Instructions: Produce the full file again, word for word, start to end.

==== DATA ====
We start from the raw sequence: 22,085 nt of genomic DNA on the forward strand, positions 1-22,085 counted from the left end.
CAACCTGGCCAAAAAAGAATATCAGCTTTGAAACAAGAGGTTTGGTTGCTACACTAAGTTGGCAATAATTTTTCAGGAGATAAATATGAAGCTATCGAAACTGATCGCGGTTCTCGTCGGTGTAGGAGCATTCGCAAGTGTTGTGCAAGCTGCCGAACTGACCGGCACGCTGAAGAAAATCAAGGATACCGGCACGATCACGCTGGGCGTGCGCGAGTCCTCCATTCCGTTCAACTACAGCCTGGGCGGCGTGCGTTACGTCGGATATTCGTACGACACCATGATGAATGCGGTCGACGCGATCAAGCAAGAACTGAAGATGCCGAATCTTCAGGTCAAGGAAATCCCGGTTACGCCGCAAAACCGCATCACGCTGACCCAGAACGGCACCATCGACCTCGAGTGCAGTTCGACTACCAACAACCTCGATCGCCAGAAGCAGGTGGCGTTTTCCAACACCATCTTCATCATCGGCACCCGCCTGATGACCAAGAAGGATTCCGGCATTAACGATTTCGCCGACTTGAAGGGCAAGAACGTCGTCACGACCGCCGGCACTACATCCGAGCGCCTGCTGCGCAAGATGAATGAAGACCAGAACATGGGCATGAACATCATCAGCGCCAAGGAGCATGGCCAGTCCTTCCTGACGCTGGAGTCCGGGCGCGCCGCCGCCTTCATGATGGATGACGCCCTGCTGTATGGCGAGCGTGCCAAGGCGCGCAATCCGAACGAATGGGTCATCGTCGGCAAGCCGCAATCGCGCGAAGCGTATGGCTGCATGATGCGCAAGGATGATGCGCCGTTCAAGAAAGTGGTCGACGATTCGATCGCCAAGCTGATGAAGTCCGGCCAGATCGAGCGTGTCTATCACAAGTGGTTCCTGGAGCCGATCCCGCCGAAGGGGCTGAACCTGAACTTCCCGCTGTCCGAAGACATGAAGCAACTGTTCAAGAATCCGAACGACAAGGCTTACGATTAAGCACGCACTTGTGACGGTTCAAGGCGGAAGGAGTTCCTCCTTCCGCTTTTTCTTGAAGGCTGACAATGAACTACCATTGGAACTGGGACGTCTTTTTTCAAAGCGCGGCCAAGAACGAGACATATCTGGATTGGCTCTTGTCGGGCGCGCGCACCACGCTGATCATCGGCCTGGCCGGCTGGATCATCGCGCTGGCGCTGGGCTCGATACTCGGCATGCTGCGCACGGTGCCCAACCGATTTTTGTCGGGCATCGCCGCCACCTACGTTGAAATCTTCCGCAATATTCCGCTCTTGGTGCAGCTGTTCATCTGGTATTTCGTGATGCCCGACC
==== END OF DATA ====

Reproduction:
We start from the raw sequence: 22,085 nt of genomic DNA on the forward strand, positions 1-22,085 counted from the left end.
CAACCTGGCCAAAAAAGAATATCAGCTTTGAAACAAGAGGTTTGGTTGCTACACTAAGTTGGCAATAATTTTTCAGGAGATAAATATGAAGCTATCGAAACTGATCGCGGTTCTCGTCGGTGTAGGAGCATTCGCAAGTGTTGTGCAAGCTGCCGAACTGACCGGCACGCTGAAGAAAATCAAGGATACCGGCACGATCACGCTGGGCGTGCGCGAGTCCTCCATTCCGTTCAACTACAGCCTGGGCGGCGTGCGTTACGTCGGATATTCGTACGACACCATGATGAATGCGGTCGACGCGATCAAGCAAGAACTGAAGATGCCGAATCTTCAGGTCAAGGAAATCCCGGTTACGCCGCAAAACCGCATCACGCTGACCCAGAACGGCACCATCGACCTCGAGTGCAGTTCGACTACCAACAACCTCGATCGCCAGAAGCAGGTGGCGTTTTCCAACACCATCTTCATCATCGGCACCCGCCTGATGACCAAGAAGGATTCCGGCATTAACGATTTCGCCGACTTGAAGGGCAAGAACGTCGTCACGACCGCCGGCACTACATCCGAGCGCCTGCTGCGCAAGATGAATGAAGACCAGAACATGGGCATGAACATCATCAGCGCCAAGGAGCATGGCCAGTCCTTCCTGACGCTGGAGTCCGGGCGCGCCGCCGCCTTCATGATGGATGACGCCCTGCTGTATGGCGAGCGTGCCAAGGCGCGCAATCCGAACGAATGGGTCATCGTCGGCAAGCCGCAATCGCGCGAAGCGTATGGCTGCATGATGCGCAAGGATGATGCGCCGTTCAAGAAAGTGGTCGACGATTCGATCGCCAAGCTGATGAAGTCCGGCCAGATCGAGCGTGTCTATCACAAGTGGTTCCTGGAGCCGATCCCGCCGAAGGGGCTGAACCTGAACTTCCCGCTGTCCGAAGACATGAAGCAACTGTTCAAGAATCCGAACGACAAGGCTTACGATTAAGCACGCACTTGTGACGGTTCAAGGCGGAAGGAGTTCCTCCTTCCGCTTTTTCTTGAAGGCTGACAATGAACTACCATTGGAACTGGGACGTCTTTTTTCAAAGCGCGGCCAAGAACGAGACATATCTGGATTGGCTCTTGTCGGGCGCGCGCACCACGCTGATCATCGGCCTGGCCGGCTGGATCATCGCGCTGGCGCTGGGCTCGATACTCGGCATGCTGCGCACGGTGCCCAACCGATTTTTGTCGGGCATCGCCGCCACCTACGTTGAAATCTTCCGCAATATTCCGCTCTTGGTGCAGCTGTTCATCTGGTATTTCGTGATGCCCGACC